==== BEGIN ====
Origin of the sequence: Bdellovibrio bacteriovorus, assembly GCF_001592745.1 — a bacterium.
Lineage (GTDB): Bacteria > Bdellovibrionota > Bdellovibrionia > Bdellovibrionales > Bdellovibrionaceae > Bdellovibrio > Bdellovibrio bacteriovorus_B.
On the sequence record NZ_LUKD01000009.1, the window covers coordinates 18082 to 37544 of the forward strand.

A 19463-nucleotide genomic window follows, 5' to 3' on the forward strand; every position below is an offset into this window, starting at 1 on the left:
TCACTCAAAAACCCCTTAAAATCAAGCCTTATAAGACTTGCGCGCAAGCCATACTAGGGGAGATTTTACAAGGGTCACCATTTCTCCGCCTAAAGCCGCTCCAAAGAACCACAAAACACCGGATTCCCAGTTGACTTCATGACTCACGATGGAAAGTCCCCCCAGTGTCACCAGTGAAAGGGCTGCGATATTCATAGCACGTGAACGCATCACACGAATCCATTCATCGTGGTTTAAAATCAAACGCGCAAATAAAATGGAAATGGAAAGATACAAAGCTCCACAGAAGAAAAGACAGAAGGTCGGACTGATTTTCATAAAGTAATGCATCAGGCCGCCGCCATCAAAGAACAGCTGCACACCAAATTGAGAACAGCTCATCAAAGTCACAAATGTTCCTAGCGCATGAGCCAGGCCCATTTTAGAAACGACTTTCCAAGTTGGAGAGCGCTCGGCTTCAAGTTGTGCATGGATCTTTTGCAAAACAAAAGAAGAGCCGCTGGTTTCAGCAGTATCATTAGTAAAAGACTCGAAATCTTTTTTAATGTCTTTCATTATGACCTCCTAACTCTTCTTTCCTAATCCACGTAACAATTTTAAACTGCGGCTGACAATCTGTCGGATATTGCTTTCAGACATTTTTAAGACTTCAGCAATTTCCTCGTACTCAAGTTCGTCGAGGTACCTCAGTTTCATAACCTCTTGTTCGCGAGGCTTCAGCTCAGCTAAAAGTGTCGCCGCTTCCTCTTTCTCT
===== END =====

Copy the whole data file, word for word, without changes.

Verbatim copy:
Origin of the sequence: Bdellovibrio bacteriovorus, assembly GCF_001592745.1 — a bacterium.
Lineage (GTDB): Bacteria > Bdellovibrionota > Bdellovibrionia > Bdellovibrionales > Bdellovibrionaceae > Bdellovibrio > Bdellovibrio bacteriovorus_B.
On the sequence record NZ_LUKD01000009.1, the window covers coordinates 18082 to 37544 of the forward strand.

A 19463-nucleotide genomic window follows, 5' to 3' on the forward strand; every position below is an offset into this window, starting at 1 on the left:
TCACTCAAAAACCCCTTAAAATCAAGCCTTATAAGACTTGCGCGCAAGCCATACTAGGGGAGATTTTACAAGGGTCACCATTTCTCCGCCTAAAGCCGCTCCAAAGAACCACAAAACACCGGATTCCCAGTTGACTTCATGACTCACGATGGAAAGTCCCCCCAGTGTCACCAGTGAAAGGGCTGCGATATTCATAGCACGTGAACGCATCACACGAATCCATTCATCGTGGTTTAAAATCAAACGCGCAAATAAAATGGAAATGGAAAGATACAAAGCTCCACAGAAGAAAAGACAGAAGGTCGGACTGATTTTCATAAAGTAATGCATCAGGCCGCCGCCATCAAAGAACAGCTGCACACCAAATTGAGAACAGCTCATCAAAGTCACAAATGTTCCTAGCGCATGAGCCAGGCCCATTTTAGAAACGACTTTCCAAGTTGGAGAGCGCTCGGCTTCAAGTTGTGCATGGATCTTTTGCAAAACAAAAGAAGAGCCGCTGGTTTCAGCAGTATCATTAGTAAAAGACTCGAAATCTTTTTTAATGTCTTTCATTATGACCTCCTAACTCTTCTTTCCTAATCCACGTAACAATTTTAAACTGCGGCTGACAATCTGTCGGATATTGCTTTCAGACATTTTTAAGACTTCAGCAATTTCCTCGTACTCAAGTTCGTCGAGGTACCTCAGTTTCATAACCTCTTGTTCGCGAGGCTTCAGCTCAGCTAAAAGTGTCGCCGCTTCCTCTTTCTCT